We have got to become better men than John Gray has ever been and would have us be.

-Daniel. Johnson

by Daniel Johnson 

I don’t know who said it first, and I’m sure it was a Black women, but I agree with the statement that Black women do not deserve to suffer or struggle before they are honored by the Black men who claim to love them.

Black women are not things that Black men can use to grow ourselves up while we use cute phrases like “covering” and “rib” to hide our abusive notions of what Black womanhood’s relationship to Black manhood should be.

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It is the most tragic kind of realization, to see that this particular idea runs through entirely too many Black people’s understandings of love relationships, and marriage. Especially Black men. Especially Black male preachers and their theological teachings. John Gray ain’t the only man teaching bullshit and calling it a word from the Lord.

During his visit to Sister Circle this week, John Gray used a critically poor choice of words to describe his relationship with his wife, Aventur Gray. The words were poor, but they were intentional. He claims that she was “a coat” when they met, Aventur was “bigger” than him and he had to “grow into” her. He closed this terrible introduction of himself and his character by telling the ladies of Sister Circle that a woman who is a “lid”and not a “covering” will keep  man from his dream, as though the noble ambition of Black women should be to help Black men chase our dreams while neglecting their own.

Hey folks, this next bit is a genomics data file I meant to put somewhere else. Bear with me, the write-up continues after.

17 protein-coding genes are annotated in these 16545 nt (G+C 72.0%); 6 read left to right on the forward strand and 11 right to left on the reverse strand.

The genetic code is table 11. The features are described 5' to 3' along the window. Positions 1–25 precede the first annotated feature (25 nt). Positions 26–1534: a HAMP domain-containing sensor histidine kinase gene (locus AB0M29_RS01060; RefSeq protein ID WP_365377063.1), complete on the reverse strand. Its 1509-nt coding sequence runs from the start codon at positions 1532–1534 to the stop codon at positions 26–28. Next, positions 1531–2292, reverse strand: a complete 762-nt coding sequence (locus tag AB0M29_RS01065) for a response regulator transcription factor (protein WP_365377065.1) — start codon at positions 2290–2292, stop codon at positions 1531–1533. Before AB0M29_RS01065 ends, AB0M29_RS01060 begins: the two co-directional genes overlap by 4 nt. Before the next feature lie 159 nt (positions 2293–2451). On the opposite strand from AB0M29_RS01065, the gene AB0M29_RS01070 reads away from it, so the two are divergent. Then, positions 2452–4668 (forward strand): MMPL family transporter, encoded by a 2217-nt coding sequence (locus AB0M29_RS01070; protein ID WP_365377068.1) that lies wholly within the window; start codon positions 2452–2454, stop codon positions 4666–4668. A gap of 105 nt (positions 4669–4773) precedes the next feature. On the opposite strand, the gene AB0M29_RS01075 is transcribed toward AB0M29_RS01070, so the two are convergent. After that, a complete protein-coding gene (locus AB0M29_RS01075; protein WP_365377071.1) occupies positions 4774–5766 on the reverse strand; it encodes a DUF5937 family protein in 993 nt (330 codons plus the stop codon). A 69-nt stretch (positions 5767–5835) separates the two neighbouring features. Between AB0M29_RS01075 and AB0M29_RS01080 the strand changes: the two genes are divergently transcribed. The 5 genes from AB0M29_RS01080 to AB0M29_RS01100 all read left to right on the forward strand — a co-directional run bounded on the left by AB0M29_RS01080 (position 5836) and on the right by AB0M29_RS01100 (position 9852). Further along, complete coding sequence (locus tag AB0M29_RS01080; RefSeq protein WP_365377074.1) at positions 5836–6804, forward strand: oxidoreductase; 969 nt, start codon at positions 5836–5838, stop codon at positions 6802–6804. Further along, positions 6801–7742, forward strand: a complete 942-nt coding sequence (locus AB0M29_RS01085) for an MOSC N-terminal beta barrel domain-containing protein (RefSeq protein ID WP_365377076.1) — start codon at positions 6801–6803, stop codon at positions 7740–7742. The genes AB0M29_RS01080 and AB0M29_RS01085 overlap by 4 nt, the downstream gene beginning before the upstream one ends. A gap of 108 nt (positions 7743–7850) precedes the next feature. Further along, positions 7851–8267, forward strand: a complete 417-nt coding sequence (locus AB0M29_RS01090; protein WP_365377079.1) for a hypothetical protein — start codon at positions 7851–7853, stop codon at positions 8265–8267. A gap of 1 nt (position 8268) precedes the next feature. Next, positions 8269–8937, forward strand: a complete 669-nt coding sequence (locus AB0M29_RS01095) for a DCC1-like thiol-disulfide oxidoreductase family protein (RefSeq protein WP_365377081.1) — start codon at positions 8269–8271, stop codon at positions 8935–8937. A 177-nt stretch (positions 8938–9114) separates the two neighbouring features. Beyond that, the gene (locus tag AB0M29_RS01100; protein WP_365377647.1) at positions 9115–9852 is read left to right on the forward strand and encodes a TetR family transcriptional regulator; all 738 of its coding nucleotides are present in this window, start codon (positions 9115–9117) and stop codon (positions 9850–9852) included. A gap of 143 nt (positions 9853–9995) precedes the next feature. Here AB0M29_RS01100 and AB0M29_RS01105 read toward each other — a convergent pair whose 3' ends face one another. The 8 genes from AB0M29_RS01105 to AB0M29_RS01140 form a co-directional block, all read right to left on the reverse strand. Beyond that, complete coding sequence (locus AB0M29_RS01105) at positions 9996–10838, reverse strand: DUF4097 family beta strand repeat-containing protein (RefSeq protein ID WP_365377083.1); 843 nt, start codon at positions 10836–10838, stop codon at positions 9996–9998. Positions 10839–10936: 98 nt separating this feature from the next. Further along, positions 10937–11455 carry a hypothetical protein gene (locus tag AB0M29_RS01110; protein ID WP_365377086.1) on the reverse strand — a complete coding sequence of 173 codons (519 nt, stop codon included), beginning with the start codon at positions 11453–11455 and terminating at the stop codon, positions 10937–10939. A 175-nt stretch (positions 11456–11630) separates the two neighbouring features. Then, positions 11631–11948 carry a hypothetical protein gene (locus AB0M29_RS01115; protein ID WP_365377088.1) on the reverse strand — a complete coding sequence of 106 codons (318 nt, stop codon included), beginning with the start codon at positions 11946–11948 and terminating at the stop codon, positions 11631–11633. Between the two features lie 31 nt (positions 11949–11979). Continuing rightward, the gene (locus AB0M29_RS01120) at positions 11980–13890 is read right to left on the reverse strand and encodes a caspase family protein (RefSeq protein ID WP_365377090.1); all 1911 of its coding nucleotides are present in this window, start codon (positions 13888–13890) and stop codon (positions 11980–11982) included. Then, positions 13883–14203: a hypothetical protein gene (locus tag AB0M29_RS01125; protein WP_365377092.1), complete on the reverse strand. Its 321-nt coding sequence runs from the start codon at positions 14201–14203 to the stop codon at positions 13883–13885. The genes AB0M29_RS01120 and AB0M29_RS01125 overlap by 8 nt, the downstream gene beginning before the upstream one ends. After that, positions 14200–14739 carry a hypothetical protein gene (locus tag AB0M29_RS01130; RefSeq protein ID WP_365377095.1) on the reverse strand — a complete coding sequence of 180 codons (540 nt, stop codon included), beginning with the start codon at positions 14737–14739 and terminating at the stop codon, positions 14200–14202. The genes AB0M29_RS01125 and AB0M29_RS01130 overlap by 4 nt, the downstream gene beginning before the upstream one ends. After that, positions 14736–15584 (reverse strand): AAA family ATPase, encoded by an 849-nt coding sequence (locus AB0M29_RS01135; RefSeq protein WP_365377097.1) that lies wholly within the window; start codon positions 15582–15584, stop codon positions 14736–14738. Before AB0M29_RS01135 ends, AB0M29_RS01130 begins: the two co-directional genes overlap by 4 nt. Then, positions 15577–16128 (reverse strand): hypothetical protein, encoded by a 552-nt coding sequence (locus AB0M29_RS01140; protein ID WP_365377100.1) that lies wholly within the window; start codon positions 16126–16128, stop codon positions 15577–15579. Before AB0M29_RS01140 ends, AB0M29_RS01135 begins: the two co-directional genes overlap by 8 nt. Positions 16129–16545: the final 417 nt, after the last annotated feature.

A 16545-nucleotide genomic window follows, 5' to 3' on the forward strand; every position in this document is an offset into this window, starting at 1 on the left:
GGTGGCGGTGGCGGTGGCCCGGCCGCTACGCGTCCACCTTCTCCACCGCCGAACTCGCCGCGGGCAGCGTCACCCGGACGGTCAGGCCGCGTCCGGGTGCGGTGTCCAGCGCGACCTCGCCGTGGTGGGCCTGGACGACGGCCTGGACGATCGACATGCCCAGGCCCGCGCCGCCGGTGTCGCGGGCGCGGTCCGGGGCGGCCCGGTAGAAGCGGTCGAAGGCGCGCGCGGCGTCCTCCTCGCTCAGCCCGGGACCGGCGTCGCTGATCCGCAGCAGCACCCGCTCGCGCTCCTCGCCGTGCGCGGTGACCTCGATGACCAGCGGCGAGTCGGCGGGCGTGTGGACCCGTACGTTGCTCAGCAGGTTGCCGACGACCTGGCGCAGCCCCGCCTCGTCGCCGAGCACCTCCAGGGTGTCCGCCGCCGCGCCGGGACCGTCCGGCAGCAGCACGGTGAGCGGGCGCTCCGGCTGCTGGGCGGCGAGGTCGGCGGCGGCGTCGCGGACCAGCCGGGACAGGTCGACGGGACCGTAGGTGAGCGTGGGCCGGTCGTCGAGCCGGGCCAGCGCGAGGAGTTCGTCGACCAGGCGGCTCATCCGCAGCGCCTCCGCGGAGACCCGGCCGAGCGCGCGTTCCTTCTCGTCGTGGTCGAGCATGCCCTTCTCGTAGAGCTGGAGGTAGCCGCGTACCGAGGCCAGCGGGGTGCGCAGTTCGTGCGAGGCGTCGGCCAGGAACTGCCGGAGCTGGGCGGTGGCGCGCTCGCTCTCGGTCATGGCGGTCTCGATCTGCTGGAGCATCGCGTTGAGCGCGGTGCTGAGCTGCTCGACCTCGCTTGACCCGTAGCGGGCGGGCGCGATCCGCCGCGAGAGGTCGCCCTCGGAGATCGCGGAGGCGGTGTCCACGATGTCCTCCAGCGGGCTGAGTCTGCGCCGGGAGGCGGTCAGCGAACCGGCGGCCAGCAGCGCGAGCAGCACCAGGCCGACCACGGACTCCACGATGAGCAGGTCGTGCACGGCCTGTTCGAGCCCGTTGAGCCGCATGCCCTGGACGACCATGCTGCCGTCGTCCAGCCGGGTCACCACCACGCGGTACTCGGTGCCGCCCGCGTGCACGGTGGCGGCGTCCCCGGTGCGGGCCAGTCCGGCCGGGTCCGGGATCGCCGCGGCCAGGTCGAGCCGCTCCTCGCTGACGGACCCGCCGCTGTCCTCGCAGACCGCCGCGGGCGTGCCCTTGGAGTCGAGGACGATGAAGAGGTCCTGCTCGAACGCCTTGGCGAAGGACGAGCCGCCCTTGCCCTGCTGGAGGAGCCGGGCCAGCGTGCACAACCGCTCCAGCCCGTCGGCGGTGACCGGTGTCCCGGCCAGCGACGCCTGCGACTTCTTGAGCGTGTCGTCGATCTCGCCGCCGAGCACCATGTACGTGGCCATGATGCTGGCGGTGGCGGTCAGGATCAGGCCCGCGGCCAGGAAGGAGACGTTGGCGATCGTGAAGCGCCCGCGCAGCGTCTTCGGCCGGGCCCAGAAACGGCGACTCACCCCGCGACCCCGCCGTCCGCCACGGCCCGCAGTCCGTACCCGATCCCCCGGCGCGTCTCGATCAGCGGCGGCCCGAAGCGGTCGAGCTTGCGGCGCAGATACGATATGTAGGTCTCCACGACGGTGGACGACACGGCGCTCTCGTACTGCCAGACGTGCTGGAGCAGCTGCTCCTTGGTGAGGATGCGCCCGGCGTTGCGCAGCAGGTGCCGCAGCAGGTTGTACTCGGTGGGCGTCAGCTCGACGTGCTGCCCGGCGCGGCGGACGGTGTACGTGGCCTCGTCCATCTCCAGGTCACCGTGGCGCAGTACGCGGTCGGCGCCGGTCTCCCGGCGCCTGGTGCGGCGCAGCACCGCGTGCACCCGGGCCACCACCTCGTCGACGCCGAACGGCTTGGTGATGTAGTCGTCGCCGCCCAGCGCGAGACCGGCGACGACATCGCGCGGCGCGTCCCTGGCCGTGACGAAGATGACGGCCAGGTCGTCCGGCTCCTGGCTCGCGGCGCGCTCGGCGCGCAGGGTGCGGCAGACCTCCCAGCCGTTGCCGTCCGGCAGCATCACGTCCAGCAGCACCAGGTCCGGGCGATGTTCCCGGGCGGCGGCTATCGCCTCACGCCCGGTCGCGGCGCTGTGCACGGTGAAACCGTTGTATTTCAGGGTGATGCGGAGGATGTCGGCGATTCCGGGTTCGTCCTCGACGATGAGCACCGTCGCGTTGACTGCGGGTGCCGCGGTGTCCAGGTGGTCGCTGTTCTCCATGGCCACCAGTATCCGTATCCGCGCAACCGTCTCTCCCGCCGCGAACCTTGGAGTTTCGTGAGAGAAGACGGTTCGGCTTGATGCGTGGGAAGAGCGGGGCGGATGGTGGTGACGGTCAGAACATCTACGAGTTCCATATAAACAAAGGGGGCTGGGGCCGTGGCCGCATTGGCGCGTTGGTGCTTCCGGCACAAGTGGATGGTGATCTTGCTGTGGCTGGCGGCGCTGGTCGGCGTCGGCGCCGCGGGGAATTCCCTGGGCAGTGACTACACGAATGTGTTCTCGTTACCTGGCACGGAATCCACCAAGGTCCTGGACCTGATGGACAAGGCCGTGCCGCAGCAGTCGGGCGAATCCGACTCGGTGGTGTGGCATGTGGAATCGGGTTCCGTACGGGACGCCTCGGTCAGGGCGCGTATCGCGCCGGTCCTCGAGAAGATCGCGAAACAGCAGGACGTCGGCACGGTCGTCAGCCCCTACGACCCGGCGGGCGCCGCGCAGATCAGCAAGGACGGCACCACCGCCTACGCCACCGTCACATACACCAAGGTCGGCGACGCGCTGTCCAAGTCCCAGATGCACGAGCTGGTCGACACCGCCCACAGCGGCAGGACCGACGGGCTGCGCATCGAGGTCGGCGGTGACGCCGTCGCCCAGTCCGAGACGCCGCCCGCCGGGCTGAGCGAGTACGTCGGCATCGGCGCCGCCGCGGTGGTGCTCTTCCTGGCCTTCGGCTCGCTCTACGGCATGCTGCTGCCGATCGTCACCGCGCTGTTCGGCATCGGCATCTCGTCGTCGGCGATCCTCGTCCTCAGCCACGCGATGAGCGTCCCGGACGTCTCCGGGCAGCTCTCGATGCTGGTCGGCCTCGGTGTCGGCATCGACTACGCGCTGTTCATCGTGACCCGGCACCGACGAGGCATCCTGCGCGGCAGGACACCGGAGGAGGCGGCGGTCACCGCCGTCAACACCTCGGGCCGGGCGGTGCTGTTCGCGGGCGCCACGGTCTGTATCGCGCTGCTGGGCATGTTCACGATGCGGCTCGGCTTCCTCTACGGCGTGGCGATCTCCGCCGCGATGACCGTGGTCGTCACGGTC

Gray is the same pastor who caught heat earlier this year for instructing women to walk in the “spirit of a wife” rather than the “spirit of a girlfriend” if they want to get “chosen” as a mate. He also had the unfortunate problem of sitting across from Donald Trump, but had he simply listened to his “covering”, he would not have been dragged from pillar to post by most Black folks with any kind of internet connection. Worse, Gray attempted to characterize his decision to meet with Trump and other charlatans regarding prison reform as one of biblical proportions, likening it to Jesus meeting with Zaccheus, a corrupt tax collector who often took extra money from those he collected taxes from.

Trump may be worse than Zaccheus, but Gray clearly does not possess the foresight of the Jesus he claims to represent. Before his ill-fated encounter with Trump, Aventur told her husband that no good would come of him being in the meeting and praying for the president. Of course, she was right, so it is doubly interesting for me to watch Gray attempt and fail spectacularly at celebrating his wife for “covering” him when he clearly does not value her opinions or advice.

Here is where we have to deal, and deal honestly with the 10,000 pound elephant in the room, namely the fact that much of Christian theology, specifically Christian theology propagated by Black men, is simply patriarchy masking as religion. Patriarchy masked as Christian ethics, devoid of much in the way of accountability for men who are proud to be called to be the “head” of family life.

But if one follows the politics of the Jesus in the Scripture, one sees that Jesus is radical in how he treats women. During the years that the Bible was written, in roughly the first century A.D., women were considered second-class citizens. Male rabbis and teachers were not supposed to be seen talking with women, let alone talking to those women alone. Yet, on multiple occasions, Jesus is seen giving women equal status with men.